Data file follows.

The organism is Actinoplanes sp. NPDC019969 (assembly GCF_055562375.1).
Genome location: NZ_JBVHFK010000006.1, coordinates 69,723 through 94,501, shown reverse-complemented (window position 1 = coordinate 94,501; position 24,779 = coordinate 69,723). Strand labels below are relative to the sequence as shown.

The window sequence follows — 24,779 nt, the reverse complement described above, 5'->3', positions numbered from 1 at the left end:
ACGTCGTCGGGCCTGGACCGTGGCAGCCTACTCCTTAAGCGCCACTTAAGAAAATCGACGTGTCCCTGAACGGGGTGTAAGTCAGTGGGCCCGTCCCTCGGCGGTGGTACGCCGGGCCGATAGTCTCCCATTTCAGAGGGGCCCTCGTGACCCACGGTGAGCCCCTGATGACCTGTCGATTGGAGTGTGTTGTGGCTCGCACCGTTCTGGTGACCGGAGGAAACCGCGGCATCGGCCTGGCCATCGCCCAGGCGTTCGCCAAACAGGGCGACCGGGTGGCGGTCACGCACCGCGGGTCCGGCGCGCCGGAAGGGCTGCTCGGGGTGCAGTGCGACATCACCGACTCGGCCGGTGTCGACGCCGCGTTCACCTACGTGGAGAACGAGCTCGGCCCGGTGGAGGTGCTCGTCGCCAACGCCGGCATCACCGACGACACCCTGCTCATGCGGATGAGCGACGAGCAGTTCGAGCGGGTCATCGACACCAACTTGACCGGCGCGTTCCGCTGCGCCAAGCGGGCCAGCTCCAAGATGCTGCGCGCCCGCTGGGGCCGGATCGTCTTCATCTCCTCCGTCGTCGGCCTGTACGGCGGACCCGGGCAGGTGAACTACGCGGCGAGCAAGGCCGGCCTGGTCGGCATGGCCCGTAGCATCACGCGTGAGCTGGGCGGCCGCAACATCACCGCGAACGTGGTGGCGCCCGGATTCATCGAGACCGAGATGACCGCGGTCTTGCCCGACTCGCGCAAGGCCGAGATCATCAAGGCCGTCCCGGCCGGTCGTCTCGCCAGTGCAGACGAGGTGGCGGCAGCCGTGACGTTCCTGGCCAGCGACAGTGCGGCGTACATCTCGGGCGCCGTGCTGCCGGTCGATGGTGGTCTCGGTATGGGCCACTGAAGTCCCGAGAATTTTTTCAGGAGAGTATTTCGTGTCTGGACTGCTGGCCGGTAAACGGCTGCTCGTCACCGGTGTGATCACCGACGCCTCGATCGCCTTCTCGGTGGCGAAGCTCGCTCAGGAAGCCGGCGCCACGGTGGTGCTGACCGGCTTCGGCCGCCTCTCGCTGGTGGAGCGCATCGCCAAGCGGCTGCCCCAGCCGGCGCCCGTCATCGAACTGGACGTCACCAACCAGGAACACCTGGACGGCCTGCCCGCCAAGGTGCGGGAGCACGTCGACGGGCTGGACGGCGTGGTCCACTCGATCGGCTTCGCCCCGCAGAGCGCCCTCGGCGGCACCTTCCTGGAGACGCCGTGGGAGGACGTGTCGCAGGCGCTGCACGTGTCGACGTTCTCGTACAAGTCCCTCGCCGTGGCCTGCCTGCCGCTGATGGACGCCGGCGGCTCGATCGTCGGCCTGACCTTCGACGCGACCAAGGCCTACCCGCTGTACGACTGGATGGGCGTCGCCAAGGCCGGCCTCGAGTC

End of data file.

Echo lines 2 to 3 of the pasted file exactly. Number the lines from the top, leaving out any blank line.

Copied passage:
Genome location: NZ_JBVHFK010000006.1, coordinates 69,723 through 94,501, shown reverse-complemented (window position 1 = coordinate 94,501; position 24,779 = coordinate 69,723). Strand labels below are relative to the sequence as shown.

The window sequence follows — 24,779 nt, the reverse complement described above, 5'->3', positions numbered from 1 at the left end: